What genetic testing can tell you about your health.
Genetic testing is one of the hottest frontiers of medicine. For sure, one that is transforming the future of healthcare. It is the newest technology in the current wave of personalized medicine. Like all new discoveries, we are still a long way from knowing everything we need to about genetic testing and what it really means for our wellbeing.
When it comes to medicine, we all want to believe that someone (the doctor, the lab, etc) has concrete evidence of the problem at hand and equally good evidence of a requisite treatment. As important as good science is, the data we collect does not exist for its own sake. The data is always connected to a person. The person to whom the data belongs, has to decide how to use that data. With genetic testing, this can get tricky.
A close cousin to genetic testing is genomic testing. Let me explain the difference. Genetic testing looks at the 20,000 to 25,000 genes in the human genome located on 26 chromosomes to see whether a certain gene was passed down through family lineage. Genomic testing looks at how food, drugs, and the environment affect those genes. How we live our lives greatly affects which diseases will or won’t develop.
These concepts are pretty abstract. Let’s look at some examples to make this more personal. A recent article in Genomereported that the ApoE e4 gene associated with late-onset Alzheimer’s disease is also associated with a higher risk of poor recovery after sustaining a traumatic brain injury. The same gene is also responsible for an increased risk in heart disease. All of this data is clinically relevant but the question is what does one do with the data? Well, you could decide to play brain games like Sudoku to decrease chances of developing Alzheimer’s or eat better to stave off heart disease, but what about the brain injury risk? Should you stop playing sports because there is a chance you could get a concussion? This is where translating the data becomes a challenge.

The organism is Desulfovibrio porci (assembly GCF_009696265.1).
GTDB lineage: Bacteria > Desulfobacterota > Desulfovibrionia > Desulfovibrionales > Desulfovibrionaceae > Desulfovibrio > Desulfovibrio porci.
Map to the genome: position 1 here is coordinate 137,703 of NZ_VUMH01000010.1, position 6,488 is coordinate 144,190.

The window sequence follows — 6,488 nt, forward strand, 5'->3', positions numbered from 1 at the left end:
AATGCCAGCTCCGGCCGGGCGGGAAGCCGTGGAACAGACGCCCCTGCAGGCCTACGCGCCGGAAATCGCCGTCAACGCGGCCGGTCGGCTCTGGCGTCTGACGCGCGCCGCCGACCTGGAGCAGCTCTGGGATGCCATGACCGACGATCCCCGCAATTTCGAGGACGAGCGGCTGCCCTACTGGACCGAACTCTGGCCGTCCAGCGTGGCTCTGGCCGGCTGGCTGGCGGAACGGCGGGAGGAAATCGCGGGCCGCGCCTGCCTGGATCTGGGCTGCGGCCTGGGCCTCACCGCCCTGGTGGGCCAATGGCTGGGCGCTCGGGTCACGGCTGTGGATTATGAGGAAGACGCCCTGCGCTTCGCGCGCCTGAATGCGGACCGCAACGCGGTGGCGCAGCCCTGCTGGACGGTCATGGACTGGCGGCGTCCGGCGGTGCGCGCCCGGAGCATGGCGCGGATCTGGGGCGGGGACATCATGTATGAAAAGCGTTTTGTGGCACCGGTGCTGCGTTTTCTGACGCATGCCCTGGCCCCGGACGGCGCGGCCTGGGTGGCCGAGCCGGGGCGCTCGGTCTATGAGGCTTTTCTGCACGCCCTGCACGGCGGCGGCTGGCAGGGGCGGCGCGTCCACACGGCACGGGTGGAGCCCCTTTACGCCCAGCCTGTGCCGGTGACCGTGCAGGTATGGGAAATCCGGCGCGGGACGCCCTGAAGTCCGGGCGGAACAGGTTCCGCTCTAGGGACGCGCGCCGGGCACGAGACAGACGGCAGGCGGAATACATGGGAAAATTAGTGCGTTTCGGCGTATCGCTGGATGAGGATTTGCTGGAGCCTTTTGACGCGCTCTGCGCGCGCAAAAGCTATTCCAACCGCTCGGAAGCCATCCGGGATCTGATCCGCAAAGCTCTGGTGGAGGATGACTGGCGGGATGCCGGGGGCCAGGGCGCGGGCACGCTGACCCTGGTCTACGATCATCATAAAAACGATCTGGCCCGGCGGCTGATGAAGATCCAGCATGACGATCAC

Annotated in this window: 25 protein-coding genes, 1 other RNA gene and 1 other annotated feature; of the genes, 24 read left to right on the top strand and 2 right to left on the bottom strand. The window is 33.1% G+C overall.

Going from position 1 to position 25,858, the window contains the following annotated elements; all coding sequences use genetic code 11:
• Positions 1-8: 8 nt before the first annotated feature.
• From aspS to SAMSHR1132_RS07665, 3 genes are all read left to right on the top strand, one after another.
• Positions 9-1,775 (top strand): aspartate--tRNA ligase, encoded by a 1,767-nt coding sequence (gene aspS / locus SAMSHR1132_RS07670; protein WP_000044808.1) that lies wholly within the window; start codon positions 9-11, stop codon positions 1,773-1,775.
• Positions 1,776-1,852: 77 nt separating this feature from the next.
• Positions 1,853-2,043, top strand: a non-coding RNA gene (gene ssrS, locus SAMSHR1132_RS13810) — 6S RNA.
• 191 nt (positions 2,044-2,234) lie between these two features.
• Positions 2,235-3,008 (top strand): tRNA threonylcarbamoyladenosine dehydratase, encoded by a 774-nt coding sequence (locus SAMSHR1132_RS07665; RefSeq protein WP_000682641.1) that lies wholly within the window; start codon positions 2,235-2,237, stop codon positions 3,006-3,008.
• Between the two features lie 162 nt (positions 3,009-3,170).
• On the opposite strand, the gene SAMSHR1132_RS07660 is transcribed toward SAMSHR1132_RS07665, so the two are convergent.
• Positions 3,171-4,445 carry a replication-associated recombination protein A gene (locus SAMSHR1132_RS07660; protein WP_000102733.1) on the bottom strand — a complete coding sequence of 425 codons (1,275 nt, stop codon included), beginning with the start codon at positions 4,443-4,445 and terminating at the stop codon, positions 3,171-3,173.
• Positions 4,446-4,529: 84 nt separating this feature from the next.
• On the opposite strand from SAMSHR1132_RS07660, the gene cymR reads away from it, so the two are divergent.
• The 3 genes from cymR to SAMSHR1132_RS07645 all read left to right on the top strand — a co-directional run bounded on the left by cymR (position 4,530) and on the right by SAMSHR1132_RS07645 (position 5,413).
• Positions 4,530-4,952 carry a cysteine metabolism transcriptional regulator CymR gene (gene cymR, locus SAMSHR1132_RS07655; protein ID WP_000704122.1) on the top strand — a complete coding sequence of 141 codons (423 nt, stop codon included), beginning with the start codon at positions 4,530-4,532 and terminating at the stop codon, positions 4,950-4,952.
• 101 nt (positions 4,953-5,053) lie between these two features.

As if that wasn’t complicated enough, variants or single nucleotide polymorphisms (SNPs) on any given gene also affect how well it works and what risks are associated with it. It is not enough just to know you carry a certain gene. Genes do not dictate destiny. In other words, just because you have the gene does not mean you will develop the disease. Variants or SNPs play a significant role in the behavior of the gene. For example, a SNP on the Vitamin D Receptor (VDR) gene may cause you to metabolize vitamin D slower or not activate enough of it, leading your body to think you have insufficient vitamin D. Likewise, a SNP on the MTHFR (methylenetetrahydrofolate reductase) gene may mean that your body has a problem converting folic acid to its active form, leading to symptoms such as depression, ADHD, autism, cardiovascular disease, stroke, and some cancers. Epigenomic factors like chemicals in our food, air, and water influence how well the genes work and which ones are turned on or off leading to symptoms.
One of the most important uses of genetic testing is to identify various forms of cancer so that a more precise treatment may be administered. Genetic testing is done on tumors to classify their molecular makeup and mutations instead of relying on tissue of origin. This type of precision medicine is taking the guesswork out of diagnosis and reducing the number of cases of misdiagnosis. What does this mean for the cancer patient? More tailored treatments specific to their cancer and extended years of life. Who could ask for anything more?